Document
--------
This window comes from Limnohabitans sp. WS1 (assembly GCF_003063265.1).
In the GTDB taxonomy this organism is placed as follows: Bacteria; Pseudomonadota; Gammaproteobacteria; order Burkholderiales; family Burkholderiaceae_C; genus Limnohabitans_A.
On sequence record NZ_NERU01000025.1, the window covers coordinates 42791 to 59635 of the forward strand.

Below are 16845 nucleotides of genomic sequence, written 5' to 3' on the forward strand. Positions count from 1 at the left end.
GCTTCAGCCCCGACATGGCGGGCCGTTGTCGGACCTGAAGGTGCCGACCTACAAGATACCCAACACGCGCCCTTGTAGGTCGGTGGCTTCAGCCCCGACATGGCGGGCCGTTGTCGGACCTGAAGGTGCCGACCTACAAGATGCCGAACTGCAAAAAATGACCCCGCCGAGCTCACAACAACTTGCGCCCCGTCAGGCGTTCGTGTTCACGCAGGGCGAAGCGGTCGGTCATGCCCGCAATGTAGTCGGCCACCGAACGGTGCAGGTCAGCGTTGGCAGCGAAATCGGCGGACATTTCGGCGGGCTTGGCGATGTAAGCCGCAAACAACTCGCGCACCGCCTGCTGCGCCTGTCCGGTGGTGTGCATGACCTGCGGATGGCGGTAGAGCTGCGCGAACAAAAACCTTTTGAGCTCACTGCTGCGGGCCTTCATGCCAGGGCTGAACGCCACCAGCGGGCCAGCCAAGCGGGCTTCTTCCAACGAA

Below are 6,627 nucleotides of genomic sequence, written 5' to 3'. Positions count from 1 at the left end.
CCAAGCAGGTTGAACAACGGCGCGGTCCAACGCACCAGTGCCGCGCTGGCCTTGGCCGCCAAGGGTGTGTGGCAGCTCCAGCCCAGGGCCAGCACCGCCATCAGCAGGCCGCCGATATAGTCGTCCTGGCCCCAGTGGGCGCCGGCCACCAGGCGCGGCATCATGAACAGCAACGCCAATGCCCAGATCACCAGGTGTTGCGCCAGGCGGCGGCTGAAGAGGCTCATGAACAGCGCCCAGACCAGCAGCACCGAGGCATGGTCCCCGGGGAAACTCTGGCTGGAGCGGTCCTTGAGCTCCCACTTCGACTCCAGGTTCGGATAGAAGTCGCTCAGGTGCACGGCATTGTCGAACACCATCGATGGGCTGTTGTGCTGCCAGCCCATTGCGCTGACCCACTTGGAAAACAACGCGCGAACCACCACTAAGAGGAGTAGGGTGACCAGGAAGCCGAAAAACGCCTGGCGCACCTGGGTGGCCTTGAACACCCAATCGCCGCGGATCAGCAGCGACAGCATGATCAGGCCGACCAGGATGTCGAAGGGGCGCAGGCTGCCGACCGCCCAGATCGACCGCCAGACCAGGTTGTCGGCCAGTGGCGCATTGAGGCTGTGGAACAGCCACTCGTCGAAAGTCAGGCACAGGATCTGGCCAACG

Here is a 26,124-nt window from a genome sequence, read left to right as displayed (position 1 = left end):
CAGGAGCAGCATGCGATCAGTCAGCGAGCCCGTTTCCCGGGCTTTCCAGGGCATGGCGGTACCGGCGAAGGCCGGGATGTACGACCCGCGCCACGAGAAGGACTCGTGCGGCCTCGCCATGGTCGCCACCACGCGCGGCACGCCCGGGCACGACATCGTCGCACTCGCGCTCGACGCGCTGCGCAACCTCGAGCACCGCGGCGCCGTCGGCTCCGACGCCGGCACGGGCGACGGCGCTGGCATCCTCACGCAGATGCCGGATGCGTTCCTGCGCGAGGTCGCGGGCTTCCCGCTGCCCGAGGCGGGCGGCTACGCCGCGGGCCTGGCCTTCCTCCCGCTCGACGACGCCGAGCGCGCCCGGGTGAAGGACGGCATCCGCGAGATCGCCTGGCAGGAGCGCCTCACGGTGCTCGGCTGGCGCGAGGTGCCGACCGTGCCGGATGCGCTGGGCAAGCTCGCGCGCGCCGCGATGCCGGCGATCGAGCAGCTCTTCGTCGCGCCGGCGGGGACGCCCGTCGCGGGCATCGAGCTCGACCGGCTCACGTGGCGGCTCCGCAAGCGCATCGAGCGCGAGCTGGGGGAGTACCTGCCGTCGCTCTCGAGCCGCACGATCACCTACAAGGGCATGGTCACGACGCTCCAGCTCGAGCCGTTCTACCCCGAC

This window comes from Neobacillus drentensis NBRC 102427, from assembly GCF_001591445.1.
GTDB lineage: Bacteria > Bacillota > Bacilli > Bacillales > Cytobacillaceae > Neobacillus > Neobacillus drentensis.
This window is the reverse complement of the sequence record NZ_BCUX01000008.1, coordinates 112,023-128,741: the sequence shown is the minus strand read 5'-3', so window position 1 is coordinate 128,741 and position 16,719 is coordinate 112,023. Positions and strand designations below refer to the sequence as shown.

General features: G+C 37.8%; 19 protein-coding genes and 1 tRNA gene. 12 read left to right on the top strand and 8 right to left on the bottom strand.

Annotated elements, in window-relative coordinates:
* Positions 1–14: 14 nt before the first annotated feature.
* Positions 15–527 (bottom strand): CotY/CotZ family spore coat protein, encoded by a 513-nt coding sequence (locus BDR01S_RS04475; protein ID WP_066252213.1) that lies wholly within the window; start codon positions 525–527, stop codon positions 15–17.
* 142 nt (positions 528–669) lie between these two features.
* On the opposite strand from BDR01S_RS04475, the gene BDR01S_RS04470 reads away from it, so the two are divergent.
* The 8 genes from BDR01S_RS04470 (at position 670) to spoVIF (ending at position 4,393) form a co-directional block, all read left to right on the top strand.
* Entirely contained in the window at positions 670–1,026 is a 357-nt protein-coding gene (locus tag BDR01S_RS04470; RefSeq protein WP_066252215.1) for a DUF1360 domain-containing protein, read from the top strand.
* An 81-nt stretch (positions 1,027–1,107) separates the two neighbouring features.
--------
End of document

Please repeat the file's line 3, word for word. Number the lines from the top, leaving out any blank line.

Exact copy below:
On sequence record NZ_NERU01000025.1, the window covers coordinates 42791 to 59635 of the forward strand.